This example illustrates the use of grid mapping attributes to provide a full description of the 2D projected CRS that forms the basis of the British National Grid reference system. It also demonstrates how the same information could be encoded - possibly in an automated fashion by software applications - in OGC WKT format using the crs_wkt attribute.

grid_mapping_name = "british_national_grid"

dimensions:
  lat = 648 ; // dummy values
  lon = 648 ;
  y = 18 ;
  x = 36 ;
variables:
  double x(x) ;
    x:standard_name = "projection_x_coordinate" ;
    x:long_name = "x coordinate of projection" ;
    x:units = "m" ;
  double y(y) ;
    y:standard_name = "projection_y_coordinate" ;
    y:long_name = "y coordinate of projection" ;
    y:units = "m" ;
  double lat(y, x) ;
    // conventional definition
  double lon(y, x) ;
    // conventional definition
  float temp(y, x) ;
    temp:long_name = "temperature" ;
    temp:units = "K" ;
    temp:coordinates = "lat lon" ;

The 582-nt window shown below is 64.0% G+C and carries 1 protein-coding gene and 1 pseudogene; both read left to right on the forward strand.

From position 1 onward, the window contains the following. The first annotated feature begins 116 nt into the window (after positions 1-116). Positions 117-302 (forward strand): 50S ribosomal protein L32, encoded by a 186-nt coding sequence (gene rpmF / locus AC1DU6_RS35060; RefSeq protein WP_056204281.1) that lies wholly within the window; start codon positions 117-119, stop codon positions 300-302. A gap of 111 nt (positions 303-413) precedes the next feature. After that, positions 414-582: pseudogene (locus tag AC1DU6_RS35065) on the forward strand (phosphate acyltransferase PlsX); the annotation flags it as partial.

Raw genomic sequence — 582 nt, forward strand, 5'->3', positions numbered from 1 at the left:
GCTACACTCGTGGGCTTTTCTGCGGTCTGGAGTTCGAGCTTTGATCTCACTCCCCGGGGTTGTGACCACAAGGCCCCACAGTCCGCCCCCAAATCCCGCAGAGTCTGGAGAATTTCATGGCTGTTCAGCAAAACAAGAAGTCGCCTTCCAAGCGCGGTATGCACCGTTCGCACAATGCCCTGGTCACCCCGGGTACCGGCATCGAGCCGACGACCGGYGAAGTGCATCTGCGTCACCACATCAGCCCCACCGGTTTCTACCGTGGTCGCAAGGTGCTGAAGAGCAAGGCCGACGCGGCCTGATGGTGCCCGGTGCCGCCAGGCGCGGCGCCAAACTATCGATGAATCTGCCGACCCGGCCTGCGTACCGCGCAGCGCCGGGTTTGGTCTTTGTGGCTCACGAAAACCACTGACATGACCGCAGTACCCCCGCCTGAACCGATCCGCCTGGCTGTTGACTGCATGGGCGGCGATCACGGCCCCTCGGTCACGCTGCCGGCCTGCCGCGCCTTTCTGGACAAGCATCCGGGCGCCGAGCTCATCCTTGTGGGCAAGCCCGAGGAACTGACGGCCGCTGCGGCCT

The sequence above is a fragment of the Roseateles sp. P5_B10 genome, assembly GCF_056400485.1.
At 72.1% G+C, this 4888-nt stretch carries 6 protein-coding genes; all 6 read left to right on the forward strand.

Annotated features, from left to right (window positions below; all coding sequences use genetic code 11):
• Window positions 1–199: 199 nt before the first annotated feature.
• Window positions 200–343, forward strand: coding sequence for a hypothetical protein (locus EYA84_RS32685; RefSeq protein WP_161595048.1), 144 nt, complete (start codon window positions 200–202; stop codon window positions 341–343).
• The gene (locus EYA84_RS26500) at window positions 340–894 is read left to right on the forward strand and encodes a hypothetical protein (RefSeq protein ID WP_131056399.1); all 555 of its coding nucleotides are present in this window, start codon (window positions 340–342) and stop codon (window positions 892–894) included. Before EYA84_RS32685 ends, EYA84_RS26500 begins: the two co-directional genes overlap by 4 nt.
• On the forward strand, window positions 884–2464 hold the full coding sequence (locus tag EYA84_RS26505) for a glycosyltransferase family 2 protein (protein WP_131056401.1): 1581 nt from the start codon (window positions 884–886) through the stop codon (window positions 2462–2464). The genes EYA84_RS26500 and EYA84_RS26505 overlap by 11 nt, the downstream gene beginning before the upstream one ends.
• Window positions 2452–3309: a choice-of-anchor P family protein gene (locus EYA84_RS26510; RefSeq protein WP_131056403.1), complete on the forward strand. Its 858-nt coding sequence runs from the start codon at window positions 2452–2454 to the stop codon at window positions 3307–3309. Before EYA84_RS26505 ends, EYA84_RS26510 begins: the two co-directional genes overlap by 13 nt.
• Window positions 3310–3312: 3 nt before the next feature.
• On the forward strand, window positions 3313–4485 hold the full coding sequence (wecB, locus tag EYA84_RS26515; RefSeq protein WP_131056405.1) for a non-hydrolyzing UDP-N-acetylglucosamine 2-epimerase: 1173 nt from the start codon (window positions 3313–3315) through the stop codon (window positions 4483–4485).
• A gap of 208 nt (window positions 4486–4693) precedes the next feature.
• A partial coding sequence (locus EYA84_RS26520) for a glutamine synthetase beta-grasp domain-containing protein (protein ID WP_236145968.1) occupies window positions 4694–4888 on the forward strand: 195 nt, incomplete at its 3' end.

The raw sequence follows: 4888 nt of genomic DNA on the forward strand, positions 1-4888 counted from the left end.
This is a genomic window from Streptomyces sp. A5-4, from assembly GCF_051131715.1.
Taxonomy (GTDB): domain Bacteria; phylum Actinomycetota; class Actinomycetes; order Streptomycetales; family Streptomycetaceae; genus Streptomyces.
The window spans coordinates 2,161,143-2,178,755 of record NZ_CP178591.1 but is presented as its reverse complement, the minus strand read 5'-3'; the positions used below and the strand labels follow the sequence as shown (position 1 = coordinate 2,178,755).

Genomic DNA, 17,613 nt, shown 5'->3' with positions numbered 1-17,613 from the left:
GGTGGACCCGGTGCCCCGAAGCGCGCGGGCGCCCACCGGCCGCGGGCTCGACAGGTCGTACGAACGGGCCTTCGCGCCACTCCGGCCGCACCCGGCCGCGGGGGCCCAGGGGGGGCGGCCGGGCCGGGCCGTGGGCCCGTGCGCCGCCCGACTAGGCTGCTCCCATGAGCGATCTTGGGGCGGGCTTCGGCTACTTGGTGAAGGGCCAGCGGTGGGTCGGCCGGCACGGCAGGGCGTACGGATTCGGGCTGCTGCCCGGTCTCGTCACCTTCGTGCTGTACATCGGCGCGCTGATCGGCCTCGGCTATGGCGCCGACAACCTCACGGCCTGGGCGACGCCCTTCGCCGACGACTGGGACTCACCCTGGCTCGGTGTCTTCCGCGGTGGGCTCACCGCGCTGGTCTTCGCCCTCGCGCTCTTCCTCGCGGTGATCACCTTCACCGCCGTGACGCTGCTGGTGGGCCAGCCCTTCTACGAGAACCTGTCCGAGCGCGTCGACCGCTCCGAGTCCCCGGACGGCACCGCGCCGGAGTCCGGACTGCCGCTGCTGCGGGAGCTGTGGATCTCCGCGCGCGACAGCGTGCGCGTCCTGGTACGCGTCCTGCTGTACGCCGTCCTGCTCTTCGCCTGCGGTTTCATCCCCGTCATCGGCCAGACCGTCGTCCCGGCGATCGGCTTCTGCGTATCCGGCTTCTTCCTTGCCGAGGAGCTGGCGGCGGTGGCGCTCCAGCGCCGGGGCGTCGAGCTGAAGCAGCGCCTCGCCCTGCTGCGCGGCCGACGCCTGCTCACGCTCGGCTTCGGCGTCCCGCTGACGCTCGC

temp:grid_mapping = "crs" ;
  int crs ;
    crs:grid_mapping_name = "british_national_grid" ;
    crs:crs_id = "urn:ogc:def:crs:EPSG:6.0:27700" ;
    crs:crs_name = "OSGB 1936 / British National Grid" ;
    crs:geodetic_datum_name = "OSGB 1936" ;
    crs:longitude_of_prime_meridian = 0.0 ;
    crs:ellipsoid_name = "Airy 1830" ;
    crs:semi_major_axis = 6377563.396 ;
    crs:semi_minor_axis = 6356256.910 ;
    crs:inverse_flattening = 299.3249646 ;
    crs:projection_name = "British National Grid" ;
    crs:latitude_of_projection_origin = 49.0 ;
    crs:longitude_of_projection_origin = -2.0 ;
    crs:false_easting = 400000.0 ;
    crs:false_northing = -100000.0 ;
    crs:scale_factor_at_projection_origin = 0.9996012717 ;
    crs:crs_wkt = "[PROJCS ['OSGB 1936 / British National Grid',
      GEOGCS ['OSGB 1936',
        DATUM ['OSGB 1936', SPHEROID ['Airy 1830', 6377563.396, 299.3249646]],
        PRIMEM ['Greenwich', 0], UNIT ['Degree', 0.0174532925199433]],
      PROJECTION ['Transverse Mercator'],
      PARAMETER ['False Easting', 400000], PARAMETER ['False Northing', -100000],
      PARAMETER ['Central Meridian', -2.0], PARAMETER ['Scale Factor', 0.9996012717],
      PARAMETER ['Latitude of Origin', 49.0],
      UNIT ['Meter', 1.0]]" ;

In this example the optional crs_wkt attribute is shown spread across multiple lines. In a netCDF file such an attribute value would, of course, appear as a single text string. Also, occurrences of the single-quote character would be replaced with double-quote characters.